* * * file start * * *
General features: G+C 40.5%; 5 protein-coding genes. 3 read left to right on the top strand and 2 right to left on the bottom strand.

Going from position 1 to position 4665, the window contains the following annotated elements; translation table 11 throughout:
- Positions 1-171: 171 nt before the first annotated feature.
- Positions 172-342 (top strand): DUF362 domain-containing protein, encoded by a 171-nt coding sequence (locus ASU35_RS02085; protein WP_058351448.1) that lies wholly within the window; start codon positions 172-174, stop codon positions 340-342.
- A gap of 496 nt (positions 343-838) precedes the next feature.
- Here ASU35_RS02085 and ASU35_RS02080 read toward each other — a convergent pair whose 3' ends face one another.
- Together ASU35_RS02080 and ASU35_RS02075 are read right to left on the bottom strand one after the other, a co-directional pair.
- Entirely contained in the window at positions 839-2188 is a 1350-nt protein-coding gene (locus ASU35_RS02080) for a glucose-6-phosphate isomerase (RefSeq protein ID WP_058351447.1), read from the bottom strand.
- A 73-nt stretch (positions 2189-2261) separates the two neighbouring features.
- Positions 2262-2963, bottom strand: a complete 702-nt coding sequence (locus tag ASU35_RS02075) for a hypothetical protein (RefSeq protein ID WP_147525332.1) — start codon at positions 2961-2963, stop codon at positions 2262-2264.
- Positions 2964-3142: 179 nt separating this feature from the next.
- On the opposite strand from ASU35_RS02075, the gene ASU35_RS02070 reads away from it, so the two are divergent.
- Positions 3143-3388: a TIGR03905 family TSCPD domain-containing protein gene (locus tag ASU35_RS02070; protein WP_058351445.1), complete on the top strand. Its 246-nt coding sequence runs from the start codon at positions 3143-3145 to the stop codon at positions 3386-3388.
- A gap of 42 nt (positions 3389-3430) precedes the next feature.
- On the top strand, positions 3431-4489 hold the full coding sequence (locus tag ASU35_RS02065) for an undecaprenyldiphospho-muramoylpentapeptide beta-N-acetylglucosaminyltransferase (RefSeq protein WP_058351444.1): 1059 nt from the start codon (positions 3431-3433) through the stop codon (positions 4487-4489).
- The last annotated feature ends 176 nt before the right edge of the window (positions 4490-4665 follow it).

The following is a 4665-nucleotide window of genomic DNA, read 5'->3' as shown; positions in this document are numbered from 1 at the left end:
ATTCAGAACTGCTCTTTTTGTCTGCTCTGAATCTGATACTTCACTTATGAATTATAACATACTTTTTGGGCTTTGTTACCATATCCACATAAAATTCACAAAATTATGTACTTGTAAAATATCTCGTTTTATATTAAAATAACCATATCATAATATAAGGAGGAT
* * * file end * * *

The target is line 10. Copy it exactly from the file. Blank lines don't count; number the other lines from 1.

- Positions 2262-2963, bottom strand: a complete 702-nt coding sequence (locus tag ASU35_RS02075) for a hypothetical protein (RefSeq protein ID WP_147525332.1) — start codon at positions 2961-2963, stop codon at positions 2262-2264.